Captain George W. Waller

Undated article; original source unknown. Extracted from the newspaper article collection started in 1879 by Mrs. Nannie Brown of Madison, Missouri. 


“(Unable to read beginning of article…) has been sounded (unknown…) and Madison called up – (to give) up another of its oldest and (most) highly honored citizens, this time (in the) person of Captain George W. Waller, who was suddenly stricken with paralysis Saturday afternoon, Aug. 4th, while sitting in the shade, on a bench in front of the Madison Poultry Co.’s building. He fell forward on his face, friends sprang to his assistance and he was soon taken home. The stroke rendered him unconscious and he never spoke a word or moved after bring carried home, but gradually grew worse, and breathed his last at 9 o’clock, p.m., Sunday, Aug. 5th

Captain Waller was born near Georgetown Scott county, Kentucky, in 1824, and moved to Missouri with his parents (in) 1839 and lived on a farm in this (county) until 1850. When the California gold (fever) was at its height, he went to that state, where he remained for several years. He was married to Miss Jane Weatherford, who survives him, in January 1852, and to this union eight children were born, six of whom are now (living). From 1858 until the breaking (out) of the civil war, he followed the pursuits of farming and mercantile life alternately, but believing in justness and uprightness of the (region), he espoused the Confederate (cause), and throughout that sanguinary (struggle), he was a brave and generous (soldier). While in the army he was severely wounded twice, the first time at (Lexington), Mo., and the second time at (the) Kennesaw mountains in Georgia, but a rugged manhood and almost stoical (demeanor) brought him through and (though) partially crippled for life, bore (his) misfortunes with grim fortitude. 

At the close of the war he returned (to) Monroe county and resumed the (avocation) of a farmer. He served his county (unknown) years as Collector and two years as (unknown) and proved a most capable and (efficient) official. After retiring from (unknown) he engaged in mercantile pursuits (unknown) since which time he has been (recently) identified with the business (interests) of Madison. On account of his advanced (unable to read next two lines) … last April the people of the town elected him City Marshall, a position he held up to the time of his death. He was a charter member of Madison Lodge, No. 91, A.F. & A.M., which was instituted in 1850, and has ever been an honored member and bulwark of strength for the order.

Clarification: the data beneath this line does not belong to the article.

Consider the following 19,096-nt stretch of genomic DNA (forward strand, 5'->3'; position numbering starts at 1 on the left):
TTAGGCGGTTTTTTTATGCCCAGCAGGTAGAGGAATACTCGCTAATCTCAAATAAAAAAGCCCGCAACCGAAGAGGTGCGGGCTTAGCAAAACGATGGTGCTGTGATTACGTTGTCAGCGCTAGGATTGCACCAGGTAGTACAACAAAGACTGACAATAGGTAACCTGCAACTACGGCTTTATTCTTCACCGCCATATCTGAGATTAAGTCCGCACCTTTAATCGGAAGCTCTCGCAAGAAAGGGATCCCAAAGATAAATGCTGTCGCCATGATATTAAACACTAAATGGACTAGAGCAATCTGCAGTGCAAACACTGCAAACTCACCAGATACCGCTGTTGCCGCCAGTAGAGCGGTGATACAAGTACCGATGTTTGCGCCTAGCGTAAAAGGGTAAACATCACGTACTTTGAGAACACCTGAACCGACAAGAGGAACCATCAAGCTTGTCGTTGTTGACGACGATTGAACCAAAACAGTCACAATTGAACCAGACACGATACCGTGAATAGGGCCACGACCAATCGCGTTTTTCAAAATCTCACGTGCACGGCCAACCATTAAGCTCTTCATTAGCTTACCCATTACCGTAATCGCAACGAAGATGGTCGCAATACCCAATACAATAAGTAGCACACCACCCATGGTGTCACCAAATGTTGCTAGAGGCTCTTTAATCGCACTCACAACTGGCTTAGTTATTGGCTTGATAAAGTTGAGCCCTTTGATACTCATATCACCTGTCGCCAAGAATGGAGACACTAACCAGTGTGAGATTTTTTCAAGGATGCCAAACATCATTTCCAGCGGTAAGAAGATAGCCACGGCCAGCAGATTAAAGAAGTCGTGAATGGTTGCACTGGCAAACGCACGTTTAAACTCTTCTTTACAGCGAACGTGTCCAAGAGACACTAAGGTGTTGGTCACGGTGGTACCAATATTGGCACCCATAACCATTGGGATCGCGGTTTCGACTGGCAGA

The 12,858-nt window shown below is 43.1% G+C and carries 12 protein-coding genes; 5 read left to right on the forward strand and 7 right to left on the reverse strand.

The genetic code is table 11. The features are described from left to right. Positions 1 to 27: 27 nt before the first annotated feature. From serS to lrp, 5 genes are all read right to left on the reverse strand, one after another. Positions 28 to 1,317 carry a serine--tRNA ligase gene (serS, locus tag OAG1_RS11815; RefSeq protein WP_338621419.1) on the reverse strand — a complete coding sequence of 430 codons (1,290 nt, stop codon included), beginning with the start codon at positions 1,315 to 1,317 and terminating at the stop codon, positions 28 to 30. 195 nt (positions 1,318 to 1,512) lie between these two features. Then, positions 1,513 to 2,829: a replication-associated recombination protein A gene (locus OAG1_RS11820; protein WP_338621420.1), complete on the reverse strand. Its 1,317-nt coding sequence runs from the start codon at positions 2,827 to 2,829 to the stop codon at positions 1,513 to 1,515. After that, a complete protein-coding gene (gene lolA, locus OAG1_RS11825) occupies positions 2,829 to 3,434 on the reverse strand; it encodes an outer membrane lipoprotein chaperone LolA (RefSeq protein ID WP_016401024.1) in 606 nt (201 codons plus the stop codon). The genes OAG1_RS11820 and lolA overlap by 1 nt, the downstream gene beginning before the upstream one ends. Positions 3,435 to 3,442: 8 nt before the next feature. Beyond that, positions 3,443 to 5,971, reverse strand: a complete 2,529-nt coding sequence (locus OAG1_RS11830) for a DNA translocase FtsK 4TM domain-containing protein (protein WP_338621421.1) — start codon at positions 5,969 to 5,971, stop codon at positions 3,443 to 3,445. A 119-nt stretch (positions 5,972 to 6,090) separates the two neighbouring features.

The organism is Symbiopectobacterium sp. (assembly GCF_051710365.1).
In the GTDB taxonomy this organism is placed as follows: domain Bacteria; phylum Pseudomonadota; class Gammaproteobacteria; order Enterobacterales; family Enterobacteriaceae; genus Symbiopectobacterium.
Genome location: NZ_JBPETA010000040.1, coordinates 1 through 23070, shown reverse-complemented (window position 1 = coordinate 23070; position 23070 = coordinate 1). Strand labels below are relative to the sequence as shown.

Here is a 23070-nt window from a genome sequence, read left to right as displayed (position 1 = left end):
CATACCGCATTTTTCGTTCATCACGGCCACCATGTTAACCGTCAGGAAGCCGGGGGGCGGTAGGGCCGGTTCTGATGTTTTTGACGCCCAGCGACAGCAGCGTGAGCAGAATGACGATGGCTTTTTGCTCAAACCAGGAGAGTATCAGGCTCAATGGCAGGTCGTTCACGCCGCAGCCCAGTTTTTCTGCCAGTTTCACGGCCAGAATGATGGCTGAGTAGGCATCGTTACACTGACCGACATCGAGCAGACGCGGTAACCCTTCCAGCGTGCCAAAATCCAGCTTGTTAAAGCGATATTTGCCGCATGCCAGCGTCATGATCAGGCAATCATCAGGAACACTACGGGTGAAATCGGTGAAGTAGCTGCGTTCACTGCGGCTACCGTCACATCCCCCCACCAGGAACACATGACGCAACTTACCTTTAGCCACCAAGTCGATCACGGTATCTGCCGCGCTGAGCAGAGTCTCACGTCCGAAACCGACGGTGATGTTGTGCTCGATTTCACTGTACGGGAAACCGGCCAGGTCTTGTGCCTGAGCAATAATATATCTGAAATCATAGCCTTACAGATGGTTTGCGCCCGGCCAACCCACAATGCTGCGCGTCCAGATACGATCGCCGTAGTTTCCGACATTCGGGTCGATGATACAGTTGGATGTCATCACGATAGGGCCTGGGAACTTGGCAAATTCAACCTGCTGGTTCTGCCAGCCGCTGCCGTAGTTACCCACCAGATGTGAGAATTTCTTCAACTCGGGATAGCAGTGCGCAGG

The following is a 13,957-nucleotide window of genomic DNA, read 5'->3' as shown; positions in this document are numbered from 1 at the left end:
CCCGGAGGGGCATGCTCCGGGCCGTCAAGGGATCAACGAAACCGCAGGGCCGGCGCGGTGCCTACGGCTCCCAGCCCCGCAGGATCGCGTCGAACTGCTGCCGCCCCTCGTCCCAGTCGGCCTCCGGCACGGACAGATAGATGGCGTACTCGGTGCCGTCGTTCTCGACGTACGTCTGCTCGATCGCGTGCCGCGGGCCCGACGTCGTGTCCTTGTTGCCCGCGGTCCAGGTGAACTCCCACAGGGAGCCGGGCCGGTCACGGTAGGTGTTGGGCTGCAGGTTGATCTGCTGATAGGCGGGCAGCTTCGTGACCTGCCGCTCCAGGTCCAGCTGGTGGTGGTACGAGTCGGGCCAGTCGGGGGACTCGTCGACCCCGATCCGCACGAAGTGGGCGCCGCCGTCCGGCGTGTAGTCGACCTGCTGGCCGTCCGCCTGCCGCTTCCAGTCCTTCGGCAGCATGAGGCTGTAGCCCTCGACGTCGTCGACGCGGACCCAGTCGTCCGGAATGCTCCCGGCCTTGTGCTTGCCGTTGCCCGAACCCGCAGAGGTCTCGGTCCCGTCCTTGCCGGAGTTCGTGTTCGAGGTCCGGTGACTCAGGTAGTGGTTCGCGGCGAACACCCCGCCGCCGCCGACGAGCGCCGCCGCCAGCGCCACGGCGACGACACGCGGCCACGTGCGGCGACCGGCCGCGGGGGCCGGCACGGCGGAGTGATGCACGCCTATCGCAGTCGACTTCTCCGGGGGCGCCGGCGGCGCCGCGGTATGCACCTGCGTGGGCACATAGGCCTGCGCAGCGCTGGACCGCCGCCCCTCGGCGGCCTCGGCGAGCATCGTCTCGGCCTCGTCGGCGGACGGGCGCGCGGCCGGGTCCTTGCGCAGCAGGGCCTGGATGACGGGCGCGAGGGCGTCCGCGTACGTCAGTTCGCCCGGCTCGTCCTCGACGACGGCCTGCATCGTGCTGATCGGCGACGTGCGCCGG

Captain Waller was a man of more than average intellectual ability, strong convictions, uncompromising honesty and of irreproachable and unsullied honor. Brave, generous and kind, as he was, ‘tis no wonder that when the last roll call was sounded for him, he had little of this world’s goods, but in its stead, he left a monument of love and esteem in the hearts of the people with whom he has so long lived, rarely, if ever equaled. 

Tuesday morning brief services were conducted at the home by Elder Edgar M. Richard, after which the remains were escorted by Mason from all over the county, members of Bledsoe Camp, U.C.V., and a host of friends, and borne away to the Madison cemetery, where they were laid to rest with all the honors the two organizations could bestow, and in the presence of a large concourse of sorrowing relatives and friends, all of whom extend heartfelt sympathy to those so sadly bereft.”  

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Kathleen Wilham

2 Sharon Drive

Shelbina, MO. 63468-1562